The Leavenworth Times from Leavenworth, Kansas on August 31, 1952 · Page 8
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The Leavenworth Times from Leavenworth, Kansas · Page 8

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Leavenworth, Kansas
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Sunday, August 31, 1952
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Page 8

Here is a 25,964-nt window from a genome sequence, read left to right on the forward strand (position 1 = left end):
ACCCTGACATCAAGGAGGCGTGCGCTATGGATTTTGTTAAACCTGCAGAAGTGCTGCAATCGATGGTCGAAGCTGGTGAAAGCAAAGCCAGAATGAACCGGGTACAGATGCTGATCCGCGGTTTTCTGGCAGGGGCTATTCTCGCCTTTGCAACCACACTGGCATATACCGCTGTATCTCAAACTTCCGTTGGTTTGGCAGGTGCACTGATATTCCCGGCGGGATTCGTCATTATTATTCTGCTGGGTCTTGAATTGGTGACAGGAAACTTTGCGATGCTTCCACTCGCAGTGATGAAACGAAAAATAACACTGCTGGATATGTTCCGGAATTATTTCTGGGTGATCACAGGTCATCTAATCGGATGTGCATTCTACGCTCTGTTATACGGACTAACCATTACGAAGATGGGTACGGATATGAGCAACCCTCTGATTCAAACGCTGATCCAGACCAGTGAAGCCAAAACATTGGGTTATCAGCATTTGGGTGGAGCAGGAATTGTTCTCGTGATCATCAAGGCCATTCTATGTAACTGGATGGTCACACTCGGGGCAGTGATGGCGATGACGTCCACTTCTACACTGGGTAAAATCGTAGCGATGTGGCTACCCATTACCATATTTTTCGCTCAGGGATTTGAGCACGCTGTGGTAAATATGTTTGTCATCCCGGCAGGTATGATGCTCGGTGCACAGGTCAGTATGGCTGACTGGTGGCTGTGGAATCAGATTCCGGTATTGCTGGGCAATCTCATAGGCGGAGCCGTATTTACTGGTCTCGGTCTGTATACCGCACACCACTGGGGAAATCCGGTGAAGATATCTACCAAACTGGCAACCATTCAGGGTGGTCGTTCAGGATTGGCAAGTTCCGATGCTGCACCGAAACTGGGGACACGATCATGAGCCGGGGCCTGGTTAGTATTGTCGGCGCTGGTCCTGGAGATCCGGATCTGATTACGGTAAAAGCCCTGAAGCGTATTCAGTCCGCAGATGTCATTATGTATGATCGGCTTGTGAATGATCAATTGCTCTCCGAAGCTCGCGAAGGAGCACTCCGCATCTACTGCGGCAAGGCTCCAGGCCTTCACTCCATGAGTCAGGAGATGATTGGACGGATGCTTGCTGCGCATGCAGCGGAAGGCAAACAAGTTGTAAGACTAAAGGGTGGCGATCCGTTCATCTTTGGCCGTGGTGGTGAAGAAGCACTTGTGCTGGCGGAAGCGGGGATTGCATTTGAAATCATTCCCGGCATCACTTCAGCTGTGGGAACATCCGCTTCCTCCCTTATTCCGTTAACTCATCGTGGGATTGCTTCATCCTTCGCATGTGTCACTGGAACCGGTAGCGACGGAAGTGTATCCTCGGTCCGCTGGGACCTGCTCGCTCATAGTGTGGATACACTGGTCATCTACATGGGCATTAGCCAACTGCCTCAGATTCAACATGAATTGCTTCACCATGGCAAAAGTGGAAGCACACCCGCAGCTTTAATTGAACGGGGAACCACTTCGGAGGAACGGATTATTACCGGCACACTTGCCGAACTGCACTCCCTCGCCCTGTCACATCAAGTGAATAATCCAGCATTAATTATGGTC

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Eight THE LEAVENWORTH TIMES, Sunday Morning, August 31,1952. Penny's Small Homes By PENNY HAZELL Today I think I had better leave Ihe SMALL out of PENNY'S SMALL HOMES. I am really doing something that has been agains' my principles ever since I created my column. But honest, it is by popular request Believe it or not, there are gobs of people who wanl a Mansion in the country and they just can't understand why I harp all the time about conservation oi space and economy. So for those fortunate people Who Can Build a home of this type (and believe me, I speak with a tinge of envy in my voice) well, here is my recommendation for said-mansion. One set of blueprints stashed away for dreaming purposes might be a good incentive — think I'll try it. l> First, the home is all made of sturdy brick with white wood used for the brightening trims. As we all seem to prefer ranch types (generally speaking) the house lies close to the ground in a pleasantly placid sort of fashion. The two car garage is, of course, attached to the house itself. But with all there is to discuss on Jhe interior, we'll waste precious little time on the outside even though all of us. can appreciate 'the appearance. Of course, the entry hall (a must, y'know) has a small coat closet It is conveniently to the right of the door. Then we enter a small hall that Come with me through the kitchen to the long house in too. Again B. P. R. (meaning by popular request) we find a new mem- Winchester nor* Noll. Mr. and Mrs. Paul Bolinger went to Arkansas Tuesday to move their ^household goods. Paul is employed here by Pete Weber. Rev. Paul Everett and family have left for Berkley, Calif, where Paul will attend the Golden Gate Seminar.He will be there about three years to finish his pastorial work. Paul is a son of Mr. and Mrs. Jim Everett of Winchester. Word was received here Monday that Mrs. Philomena Noll suffered a stroke at her home in Leavenworth. She is the widow of the late John Noll and formerly lived here. A.T. Noll, August Noll and Norbert Noll of Mooney Creek are her sons. Miss Lonie Noll is quite ill at her home in Nortonville, suffering with asthma. Jimmy Daniels, Mary Ida Goss, Raymond and Marilyn Riddle and Boyd Brooks are in Topeka attending the George Truitt Association Camp this week. They are representatives from the Hebron church east of Winchester. The Winchester ball team defeat- ber — the sewing room. Of course ed Moon ey Creek Sunday afternoon this can serve in several ways, but on the Mooney Creek diamond. for the nonce, it's a sewing room Next comes the extra lavatorj and beside that is the den or pos sible third bedroom.- By usini studio couches this can act as bot! with no difficulty. The sewini room has a closet of its own a does the den, so you see how adaptable the two of them can be The back bedroom has two sep arate closets and cross ventilation There is the major bedroom nex to it and another storage closet in the hall. Then comes the front bedroom and its double wardrobe. Here we find THREE windows. All right! all right, I'll tell you about that stairway in the living room... I knew your curiosity would be j'our undoing. Honestly, it leads and can the recreation room used for guests. No acts as a channel to almost all of the house itself. There is a passage to the kitchen, the dining room, the living room and besides all this, there is another closet for the overflow from the first. The living room is very large and there is a magnificent fire- placa. right in the center. On one side will be the bookcase with built-in storage space beneath. A grand place to hide your favorite Dickens and R. L. Stephenson stories that look so shabby on the shelf. Now, don't ask about the steps eading down beside the fireplace. [f I tell you about 'em now I'll )e getting the Cart before the florse. Instead let us look at the dining room. It has a large sized window in front and there is a door .hat leads to the kitchen. But — and this is by special request from a reader — you must pass an OLD FASHIONED PANTRY TO G E T THERE. Yep, it is just like the and that we found in Grandma's louse. Can't deny it is mighty landy for china, sEver, and glass storage. The kitchen has a divine little nook all surrounded by glass for if or $1.00; Portfolio No. 2 contains need to take them through the furnace and laundry section at all. In a house with too many men, these spots can be mighty untidy. Wei', whether you can afford it or not, it is a grand idea, don't you agree? Oh, heck, now, I'm all nostaligic over guest steps to the Dlay room and probably won't eat any dinner as I should. If you'd like complete building Blueprints of this lovely home, including a specification sheet, they are available at ?5.00 for the first set and $3.50 for each additional set of the same number. Portfolio \o. 1 that contains the first 60 designs in my series is available the informal dining moments. And off that is the stairway leading to he basement that for a change is brightly lighted with glass block vindows above. There is also a door to the garage. No wet feet for 'op this winter. the second 60 designs and is also $1.00. Please specify Portfolio Number! when ordering. Just send your check or money order io Penny's Small Homes, Box 1055, Berkley, Mich. Please allow at least two weeks for delivery. For Good La\vn Set Cutting Bar Up on Mower By HENRY FREE Experience, plus years of observation have taught the old gardener that important mowing practices are common causes for unhappy lawns. Many summer lawn troubles may be avoided by not cutting close and by watering well during dry weather. Despite our yearly advice that grass be allowed to grow during hot weather, most folks keep the cutting bar on the mower set so low that cuts only about a half inch above the grounds. Grass at this season should be at least an inch-and-a-half tall. Two inches is better. Creeping bent should be cut an inch—no less. Early summer feeding should be practiced, for strong, properly fed grass can withstand drouth. Grass is not self-supporting. If it is really to amount to something, it must be fed, like you and me. "The Science of Mowing," by O. M. Scott, tells us that, like other living plants, grass is a factory that takes up food and transforms it into energy. The green blades play a vital part in this transformation. How can grass thrive if its normal functioning is crippled by close cropping? Continued removal of its foliage •will eventually starve any plant Close mowing has the same strangling effect on grass. Yet if mow-j ing is neglected the grass becomes tall and spindly in an effort to reach the light It forms a thinj week covering instead of a thick! sod. ! Lawns maintained at the longer' length provide a uniform color.! Contrast this with the closely; clipped lawn where most of the! green blades have been removed. The yellowish stems are then ex-; posed and the lawn takes on a; parched and hungry appearanceJ Taller grass also improves a lawn by minimizing the presence of weeds. It also prevents weeds, from overgrowing the desirable! grass and smothering everything! beneaih them. ; : There is a definite relationship between the grass growth above! ground and that below ground. A 1 longer topgrowth results in a more i extensive root system. Such a root 1 system is much to be desired be-j cause it is capable of reaching: more moisture more food. and absorbing Cutting grass every fe\V days does no harm providing the height of cut is correct Nevertheless, it is better to adopt a mowing schedule regulated by the amount o f growth made, rather than by the calendar. Instead of mowing each Saturday, mow whenever the growth is one inch taller than last cut. This will be more often during the moist growing season and less often during hot, dry weather. capture of a 'possum on the steps of a local hotel. The captor, Samuel Brantley, owner of the hotel, used to hunt "possum in his younger days in Georgia. Mr. and Mrs. Herbert Noll and family of Wichita spent the end with relatives at Mooney Creek. Mr. and Mrs. Louis Baker and children of Wichita are visiting her parents Mr. and Mrs. Alber: W. Noll and other relatives a: Mooney Creek. Mrs, Baker was Miss Alberta Noll before marriage. Mrs. C.S. Githe-- has returned to her home at Springfield, Mo., after a visit here with her sisters Mrs. Lloyd Wallace and Mrs. Bill Sayler. The Hebron Ladies Aid will meet Aug. 28th with Wanda Clark at the home of Mrs. Herman Hark. The Happy Hour' Club held their August meeting at the home of Mrs. Alice Everett with 11 members and the following guests present. Mrs. Jessie Dill, Mrs. Miller, Mrs. Pearl Young, Mrs. Minnie liley, Mrs. Virgil Feerer, M r s. ^ouis Laster, and Miss Helen Young. Roll call was answered by FUNNY BUSINESS By Hershberger "Tlw doctor told me to go home and relax as much as possible—so I brought along this hospital wagon, dear!" "A menu for a summer evening", week The program on art appreciation was given in a very interesting manner by Miss Helen Young assisted by Mrs. Jessie Dill. Delic- ious refreshments wera leved by the hostess. Cliff Mapes of the Detroit Tigers raises homing pigeons as a hobby. RaJiairf Plinth my bt initalled Jor team or kol vattr sysltmu Richard Wayne Chandlee Dies in Atchisoii Hospital Richard Wayne Chandlee, 14- month old son of Mr. and Mrs. James Chandlee of Atchison, died Monday morning, Aug. 25 at an Atchison hospital after a two-week illness. Funeral service for the baby was held on Wednesday with burial in Mount Vernon Cemetery. The boy is survived by his parents and a brother, Jimmy Linn, 5, all of Atchison; his maternal grandparents, Mrs. Hannah Chupp, 426% Osage; Roy Chupp, SOT Shoemaker; and Ms paternal grandparents, Mr. and Mrs. Wren Davidson, Lawrence. JOHN HENRY GARRISON Funeral service for John Henry Garrison, 62, of 830 Kickapoo who died early Wednesday morning in the Willows Hospital in K a n s a s City, will be Tuesday morning, Sept. 2, at ten o'clock from the Davis Funeral Church. Pastor Fred Urban of the Faith Tabernacle will officiate. -Burial with military honors will be in the National Cemetery at Fort Leavenworth. To learn what's best in TV New Indoor Plant Sensation! GIANT RED AFRICAN VIOLET VINE •Dozens of Red, Red Blooms *GracefuI, Trailing Stems and Leaves *Grows up to 3 ft. Long Special-by- Mail Here's the most magnificent Violet we've seen! Has all the beauty of the choicest African Violet plus the graceful long trailing stems oi an Ivy vine. Lovely, velvety copper and green leaves. Huge, brilliant red blooms (3 for $2) that often are so thick they seem to be growing in clusters. Easy to grow and bloom without special care or trouble. We send a healthy, blooming-size plant already covered with gorgeous leaves. Grow either in pots or from wall planter. Limited •supply. Send $1 for 1. S2 for 3, postnaid. C.O.D's welcome. Guaranteed to satisfy 100% or ynur money back. Kruse Nurseries, Dept 34543, Bloomington, DJ. Name Address CRANE BASEBOARD HEATING: (1) Provides even heating at floor level; (2) Does not block off valuable wall space; (3) Permits utilization of space below windows; and (4) Is When-Brantley seized the animal! inconspicuous—gives freedom in by the throat the unlucky 'possum j room planning. 'POSSUM PLAYING POSSUM' NEWARK, N.J. '(ffl—Neighbor- hood housewives had been worried recently by unexplained midnight pantry raids and garbage can forays. The mystery was solved with the vas playing possum. VENETIAN BLINDS Dress Up Your Windows With Venetian Blinds • WOOD • STEEL • ALUMINUM Custom made to fit your windows. We also paint, tape and rope old blinds. Also Paper Hanging and Painting BURCHETT Phone 3434 New comfort, new convenience, new cleanliness for your home. Heat through the baseboards. We can install modern Crane Radiant Baseboard Panels in your present home or in the new home you are building. SEE US TODAY-About Baseboard heating for new or remodeled homes J. L. CLARK & SONS 614 So. 5th Phone 651 Build Remodel Repair Through Citizen's Mutual Building and Loan Association G. W. Hoins, Pres. C. W. Timmons, Sec'y. Jack Frost will be painting the landscape before long —and bringing his cold tfcuch to your home. Is your furnace ready? K not, call us soon! • Furnaces Cleaned and Repaired •New Furnaces Sold and Installed •Security Gas Conversion Burners •Guttering and Sheet Metal Work TARNAWSKI SHEET METAL WORKS 522 S. 5th Street Phone 182 hell say... Better See Motorola TV Standout Picture See this BIG Standout Picture with 17 inch tube! Smart durable ebony plastic. Unbeatable value. Compare. See table Model LtCHE at only Only 15% Down! 189* Mammoth 21 inch tube Standout Picture in distinctive walnut-finish console. Two simple controls, One-Knob tuning. All-Channel UHF provisions. Lifetime Focus. Golden. Voice tone; Acoustinator Tone Control. All 1953 features! Sea Model 21K4W at only Only t 15% Down! 299.95 Urntd Oak or Mahogany flnUh at Slight Extra Coit. All pricet includa Fed. tax and 1 y*. Warranty on t«b«, parts ond pictur* tub*. BARNES-COLLARD Delaware At Sixth Phone 458 -'WHAT A CUTE LITTLE . ... . , DOG!-.—-X^-MA'AM! HE LIKES CONES' WELL! I'LL JUST HAVE TO •SEE HIM EAT ONE! ''YES, MA'AM! I LIKE THE ICE CREAM AND LIKES THE CONE.' JUST A MOMENT! YOU SAID YOUR DOG LIKES CONES! TOMORROW ft»O I && . a Y\Qlj "POOR DOR* I X'W WNVYYfc'-S" SOVAt "WANGS Y0\9